Allison Tannis, RHN
We often think of bad bacteria as the cause of infection that needs antibiotic treatment. Probiotics can help you replenish good intestinal bacteria that are vital to digestive health.
What’s your gut feeling about bacteria? We often think of bad bacteria as the cause of infection that needs antibiotic treatment. But good bacteria are diminished as well when we use antibiotics. Probiotics, the “friendly” bacteria, can help you replenish good intestinal bacteria that are vital to digestive health.
The most prominent indigenous bacteria in our gut are lactobacilli (lactic acid bacteria). Of these, acidophilus, officially known as Lactobacillus acidophilus, is perhaps the most well-known “good” bacteria. The live microbes in probiotics maintain these and the more than 400 other species of bacteria that colonize our intestines.
How Does Acidophilus Work?
Probiotics, like L. acidophilus, attach to the walls of the intestine and alter the condition of both the mucus layer of the intestines and the systemic immune system. Acidophilus produces antimicrobial compounds and enhances the immune system to inhibit growth of bad bacteria such as Escherichia coli (E. coli) and Salmonella typhimurium, as well as Candida albicans yeast. Thus probiotic intake results in a change in the flora population in favour of good bacteria like lactobacillus and bifidus.
Beating Bad Bacteria
Bad bacteria increase flatulence, are associated with irritable bowel syndrome, and can cause infection. A 1999 study published in the Journal of Infectious Diseases found that 78 percent of the 60 women studied had an overgrowth of bad bacteria in the vagina, which increases risk of developing a yeast infection, bladder infection, and bacterial vaginosis. Probiotics have been found to reduce the frequency of these types of infections by preventing colonization of bad bacteria.
Bad bacteria also produce enzymes that create carcinogenic compounds in the colon. Thus, the ability of acidophilus to reduce the presence of bad bacteria may decrease the risk of colon cancer.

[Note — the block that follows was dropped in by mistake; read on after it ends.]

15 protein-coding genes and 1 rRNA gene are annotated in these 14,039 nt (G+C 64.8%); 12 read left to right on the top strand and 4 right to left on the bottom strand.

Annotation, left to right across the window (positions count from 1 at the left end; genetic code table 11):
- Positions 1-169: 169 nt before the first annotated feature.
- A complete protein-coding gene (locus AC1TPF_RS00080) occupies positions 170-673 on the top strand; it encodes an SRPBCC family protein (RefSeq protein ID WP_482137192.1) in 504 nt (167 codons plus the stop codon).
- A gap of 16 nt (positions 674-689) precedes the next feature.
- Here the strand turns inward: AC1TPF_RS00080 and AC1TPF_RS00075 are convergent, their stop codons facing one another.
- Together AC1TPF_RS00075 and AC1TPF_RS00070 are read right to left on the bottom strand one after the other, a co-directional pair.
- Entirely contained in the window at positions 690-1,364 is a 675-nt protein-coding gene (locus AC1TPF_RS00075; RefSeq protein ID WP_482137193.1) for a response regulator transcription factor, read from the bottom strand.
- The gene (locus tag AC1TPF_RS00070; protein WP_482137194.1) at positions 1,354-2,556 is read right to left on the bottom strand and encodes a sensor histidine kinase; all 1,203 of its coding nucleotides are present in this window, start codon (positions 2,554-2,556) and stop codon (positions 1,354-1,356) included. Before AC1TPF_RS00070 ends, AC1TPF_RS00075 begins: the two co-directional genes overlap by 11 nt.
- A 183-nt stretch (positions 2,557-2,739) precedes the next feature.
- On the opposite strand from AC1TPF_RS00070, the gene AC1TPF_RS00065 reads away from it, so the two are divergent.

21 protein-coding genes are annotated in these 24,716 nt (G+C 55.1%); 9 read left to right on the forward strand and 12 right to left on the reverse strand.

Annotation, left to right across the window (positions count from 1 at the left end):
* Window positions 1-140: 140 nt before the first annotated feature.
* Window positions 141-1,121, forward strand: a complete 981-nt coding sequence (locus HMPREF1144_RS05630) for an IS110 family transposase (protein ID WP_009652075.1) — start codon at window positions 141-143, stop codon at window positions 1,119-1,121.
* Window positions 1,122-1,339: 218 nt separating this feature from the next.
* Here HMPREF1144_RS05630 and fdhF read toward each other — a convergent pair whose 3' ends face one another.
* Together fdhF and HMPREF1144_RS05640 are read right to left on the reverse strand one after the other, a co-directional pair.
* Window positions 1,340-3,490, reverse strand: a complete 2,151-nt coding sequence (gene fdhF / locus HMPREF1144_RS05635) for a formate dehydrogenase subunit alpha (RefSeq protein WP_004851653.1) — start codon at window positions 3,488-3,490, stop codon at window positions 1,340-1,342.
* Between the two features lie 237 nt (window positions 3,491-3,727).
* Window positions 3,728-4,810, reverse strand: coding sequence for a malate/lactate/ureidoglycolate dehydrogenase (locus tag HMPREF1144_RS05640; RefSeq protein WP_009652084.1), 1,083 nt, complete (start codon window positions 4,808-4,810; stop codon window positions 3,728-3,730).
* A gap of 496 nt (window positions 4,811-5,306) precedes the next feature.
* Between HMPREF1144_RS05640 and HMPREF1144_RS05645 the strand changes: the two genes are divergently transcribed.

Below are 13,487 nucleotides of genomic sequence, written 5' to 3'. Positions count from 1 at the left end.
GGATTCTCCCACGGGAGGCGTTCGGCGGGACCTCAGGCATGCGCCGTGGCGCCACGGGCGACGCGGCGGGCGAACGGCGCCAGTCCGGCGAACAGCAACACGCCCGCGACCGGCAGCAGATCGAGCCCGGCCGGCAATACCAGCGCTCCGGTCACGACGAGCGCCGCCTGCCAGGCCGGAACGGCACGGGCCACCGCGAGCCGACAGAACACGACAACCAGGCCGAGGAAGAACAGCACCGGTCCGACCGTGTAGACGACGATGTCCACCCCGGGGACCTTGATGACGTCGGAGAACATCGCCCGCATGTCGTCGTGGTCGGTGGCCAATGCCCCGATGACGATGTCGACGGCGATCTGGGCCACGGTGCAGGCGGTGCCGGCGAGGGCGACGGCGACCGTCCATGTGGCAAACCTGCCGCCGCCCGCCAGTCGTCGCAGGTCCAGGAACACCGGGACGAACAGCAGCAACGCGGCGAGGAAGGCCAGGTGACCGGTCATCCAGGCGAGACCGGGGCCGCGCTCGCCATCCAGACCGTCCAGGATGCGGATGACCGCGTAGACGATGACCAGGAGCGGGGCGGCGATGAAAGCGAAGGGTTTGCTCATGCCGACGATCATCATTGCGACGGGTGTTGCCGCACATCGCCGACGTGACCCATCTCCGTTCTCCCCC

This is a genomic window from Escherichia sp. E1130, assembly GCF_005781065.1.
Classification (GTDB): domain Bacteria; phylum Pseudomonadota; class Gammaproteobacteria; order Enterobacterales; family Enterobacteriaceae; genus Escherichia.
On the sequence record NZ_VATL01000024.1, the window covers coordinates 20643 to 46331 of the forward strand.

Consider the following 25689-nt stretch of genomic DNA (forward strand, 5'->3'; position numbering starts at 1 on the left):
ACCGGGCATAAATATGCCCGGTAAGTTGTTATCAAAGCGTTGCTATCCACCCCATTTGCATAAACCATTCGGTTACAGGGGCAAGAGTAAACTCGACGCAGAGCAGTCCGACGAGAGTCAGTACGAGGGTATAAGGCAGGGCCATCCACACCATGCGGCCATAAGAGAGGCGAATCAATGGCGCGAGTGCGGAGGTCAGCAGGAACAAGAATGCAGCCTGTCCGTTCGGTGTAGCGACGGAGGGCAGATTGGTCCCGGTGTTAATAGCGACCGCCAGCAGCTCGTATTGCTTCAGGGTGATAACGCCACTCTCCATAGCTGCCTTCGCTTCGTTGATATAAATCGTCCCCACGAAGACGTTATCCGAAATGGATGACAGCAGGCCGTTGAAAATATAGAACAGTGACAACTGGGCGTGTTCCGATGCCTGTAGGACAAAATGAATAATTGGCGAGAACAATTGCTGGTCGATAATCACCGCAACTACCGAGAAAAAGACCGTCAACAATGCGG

Acidophilus has been widely studied and has also been found to decrease toxic amines in the blood of kidney dialysis patients, help in the treatment of pediatric diarrhea, facilitate lactose digestion in lactose-intolerant people, and possibly play a role in inhibiting cholesterol assimilation.
The ability of probiotics to affect the systemic immune system has researchers wondering if probiotics may be a multipurpose immune enhancer. In fact, in 2001 the British Medical Journal reported that children taking lactobacillus had fewer respiratory illnesses. Researchers recommended further research into this beneficial use, however.
Bringing It Home
Not surprisingly, acidophilus is the most common probiotic used in supplements to date. This is partially because studies have confirmed that Lactobacillus acidophilus survives gastrointestinal tract transit in both healthy and diseased populations. An enteric coating appears to aid this process. Also, researchers have found that probiotics need to be taken repeatedly and regularly in dosages between one to ten billion organisms daily to result in a positive effect.
Based on current knowledge, L. acidophilus appears to be a beneficial probiotic to enhance immune function, inhibit bad bacteria colonization in the gut, and reduce the risk of yeast, bladder, and vaginal infections, as well as the risk of colon cancer. In addition, probiotics, including acidophilus, have an excellent safety record. So, don’t be afraid of bacteria. The good ones can help.